Nestled behind the Salem Witch Trials Memorial, is the final resting place for some of the key players of a dark chapter in Salem, and America’s, history. The oldest cemetery in Salem, MA, The Burying Point Cemetery is the home to at least one accused witch, Mary Corey, and a key sinister player in the Salem Witch Trials.
Tour groups and visitors from all over the country walk over sacred graves. While some may find it disrespectful, it is so common place most people don’t bat an eyelash. Most people, except the seemingly still drunk (or under some other chemically induced stupor) college students who feared they were being stalked by a squirrel (that is sadly true), are respectful. Some people leave coins, flowers or other offerings at the graves.
The cemetery is well kept and the vast majority of the visitors are respectful of the tenants there. The one thing I find to be a little weird, besides the obvious weirdness of walking around a cemetery as though it was an “attraction”, was the “haunted house” located feet away from the cemetery. I’m generally not one to care either way, but it still felt odd hearing ghastly screams and people ordering hot apple cider while we stroll along the cemetery.
Although many headstones are difficult to read, it is worth observing that many of them show the female deceased as the “wife of…” Just another sign of the times.
There are some popular people buried in Burying Point Cemetery. Mary Corey, one of the accused witches who was hanged, is buried there. I could not locate her grave.
There is one notable exception of Salem at The Burying Point. While many of his relatives reside in the cemetery of the overly commercialized town of Salem, Nathaniel Hawthorne is not buried in Burying Point. Instead he rests in Sleepy Hollow Cemetery in Concord, Massachusetts.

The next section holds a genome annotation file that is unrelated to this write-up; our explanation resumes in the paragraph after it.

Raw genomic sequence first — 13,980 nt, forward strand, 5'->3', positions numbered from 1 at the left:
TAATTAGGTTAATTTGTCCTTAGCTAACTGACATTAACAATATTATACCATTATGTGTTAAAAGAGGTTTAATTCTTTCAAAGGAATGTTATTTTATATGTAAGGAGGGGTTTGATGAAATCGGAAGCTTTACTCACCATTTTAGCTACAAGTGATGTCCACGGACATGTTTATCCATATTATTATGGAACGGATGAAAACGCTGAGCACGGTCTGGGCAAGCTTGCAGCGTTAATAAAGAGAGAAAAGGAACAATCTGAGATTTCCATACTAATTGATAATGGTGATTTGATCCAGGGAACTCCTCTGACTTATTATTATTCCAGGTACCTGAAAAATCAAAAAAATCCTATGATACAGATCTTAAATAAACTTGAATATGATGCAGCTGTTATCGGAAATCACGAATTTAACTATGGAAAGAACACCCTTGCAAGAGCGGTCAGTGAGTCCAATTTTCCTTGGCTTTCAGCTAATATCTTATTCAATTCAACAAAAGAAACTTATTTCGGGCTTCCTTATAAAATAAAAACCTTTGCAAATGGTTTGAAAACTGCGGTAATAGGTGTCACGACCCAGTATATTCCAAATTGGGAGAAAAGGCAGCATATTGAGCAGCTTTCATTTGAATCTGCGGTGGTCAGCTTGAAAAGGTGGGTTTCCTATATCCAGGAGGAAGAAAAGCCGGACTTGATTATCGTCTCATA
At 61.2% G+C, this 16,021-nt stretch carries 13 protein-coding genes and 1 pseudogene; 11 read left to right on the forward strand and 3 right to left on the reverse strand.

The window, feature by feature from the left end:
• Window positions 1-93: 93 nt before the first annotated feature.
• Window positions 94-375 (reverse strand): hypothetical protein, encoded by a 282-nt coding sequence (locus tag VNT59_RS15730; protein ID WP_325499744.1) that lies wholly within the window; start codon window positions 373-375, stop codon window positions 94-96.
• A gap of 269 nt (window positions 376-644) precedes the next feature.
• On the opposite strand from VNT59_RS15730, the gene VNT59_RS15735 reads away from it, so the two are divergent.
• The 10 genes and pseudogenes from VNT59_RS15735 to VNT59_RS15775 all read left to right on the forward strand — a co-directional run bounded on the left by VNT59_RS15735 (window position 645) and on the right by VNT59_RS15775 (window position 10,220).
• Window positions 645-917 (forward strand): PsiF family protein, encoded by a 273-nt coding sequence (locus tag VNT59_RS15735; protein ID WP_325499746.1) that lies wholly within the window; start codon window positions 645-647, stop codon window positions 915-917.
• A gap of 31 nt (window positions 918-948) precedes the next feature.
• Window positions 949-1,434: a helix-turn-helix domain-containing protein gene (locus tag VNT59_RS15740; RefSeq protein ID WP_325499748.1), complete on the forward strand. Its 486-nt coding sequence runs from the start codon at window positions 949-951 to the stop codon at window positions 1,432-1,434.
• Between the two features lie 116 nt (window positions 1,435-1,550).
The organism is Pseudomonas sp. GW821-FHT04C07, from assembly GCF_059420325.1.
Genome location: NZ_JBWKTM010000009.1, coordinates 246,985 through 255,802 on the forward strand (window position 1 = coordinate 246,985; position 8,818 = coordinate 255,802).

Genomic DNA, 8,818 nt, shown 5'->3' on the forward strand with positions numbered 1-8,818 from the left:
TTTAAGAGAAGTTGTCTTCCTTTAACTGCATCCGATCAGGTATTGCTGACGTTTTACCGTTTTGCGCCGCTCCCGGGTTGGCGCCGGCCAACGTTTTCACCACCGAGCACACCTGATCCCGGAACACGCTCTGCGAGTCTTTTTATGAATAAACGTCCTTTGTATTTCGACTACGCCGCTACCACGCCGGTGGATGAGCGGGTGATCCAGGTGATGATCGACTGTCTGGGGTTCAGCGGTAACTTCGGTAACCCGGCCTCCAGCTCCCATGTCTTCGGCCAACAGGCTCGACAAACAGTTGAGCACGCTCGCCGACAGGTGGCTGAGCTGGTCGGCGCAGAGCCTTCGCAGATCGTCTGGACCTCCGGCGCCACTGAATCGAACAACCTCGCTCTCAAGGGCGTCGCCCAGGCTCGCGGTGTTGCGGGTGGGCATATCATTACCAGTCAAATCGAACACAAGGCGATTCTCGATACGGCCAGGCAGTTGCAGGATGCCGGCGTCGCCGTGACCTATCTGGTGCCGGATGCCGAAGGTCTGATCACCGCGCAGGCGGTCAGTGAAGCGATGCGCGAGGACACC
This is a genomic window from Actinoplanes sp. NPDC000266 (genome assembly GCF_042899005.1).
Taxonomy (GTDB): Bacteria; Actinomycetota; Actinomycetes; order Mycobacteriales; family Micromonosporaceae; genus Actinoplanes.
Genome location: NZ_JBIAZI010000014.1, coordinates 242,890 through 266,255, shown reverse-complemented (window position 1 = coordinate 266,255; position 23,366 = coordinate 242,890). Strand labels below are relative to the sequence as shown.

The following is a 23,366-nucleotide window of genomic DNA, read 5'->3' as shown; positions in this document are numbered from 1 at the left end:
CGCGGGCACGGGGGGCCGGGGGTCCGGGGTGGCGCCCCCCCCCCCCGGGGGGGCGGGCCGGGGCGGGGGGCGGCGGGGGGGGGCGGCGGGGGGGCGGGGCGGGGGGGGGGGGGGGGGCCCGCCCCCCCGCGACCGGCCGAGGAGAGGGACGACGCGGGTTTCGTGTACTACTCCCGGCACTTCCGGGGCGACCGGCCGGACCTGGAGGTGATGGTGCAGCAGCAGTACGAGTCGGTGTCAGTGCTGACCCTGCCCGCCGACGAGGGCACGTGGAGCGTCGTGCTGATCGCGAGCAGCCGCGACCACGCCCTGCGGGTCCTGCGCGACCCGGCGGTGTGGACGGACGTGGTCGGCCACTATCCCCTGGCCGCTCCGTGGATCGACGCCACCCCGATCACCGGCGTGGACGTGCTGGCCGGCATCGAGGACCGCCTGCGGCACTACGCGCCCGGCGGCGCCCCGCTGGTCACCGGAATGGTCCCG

The storied feud of Nathaniel Hawthorne and his ancestors is of legend. Just to recap, John Hathorne, a Salem magistrate, was appointed by the then Governor Sir William Phips to be a judge in the Salem Witch Trials. However, during the trials, he acted more like a prosecutor than a judge. He would often presume the guilt of an accused witch and demand they confess to witchcraft as well as pressuring accused witches to name other witches after they were inevitably found guilty or they confessed under pressure of Hathorne and his court. He became known as a “hanging judge”.
In light of his ancestors misdeeds, Nathaniel Hawthorne, Judge Hathorne’s great grandson, would change his name by adding a “w” after the “Ha” in his last name and he would distance himself farther from Judge Hathorne by penning The Scarlet Letterand speaking out against the deeds of his ancestor.
Judge William Hathorne’s grave is on the left in this photo, next to his son’s much larger gravestone. No one left anything on his gravestone.
I wanted to thank everyone who reads, likes and leaves comments on my blogs. It is appreciated. I also wanted to mention that I have begun (resumed) blogging as Mr.Wayne after a fairly long hiatus. I have always been a writer at heart and, after being inspired by so many wonderful blogs on wordpress, I have decided to resume my written blogs again, in addition to my photoblogs. Please view my most recent post What Could Have Been. Thank you.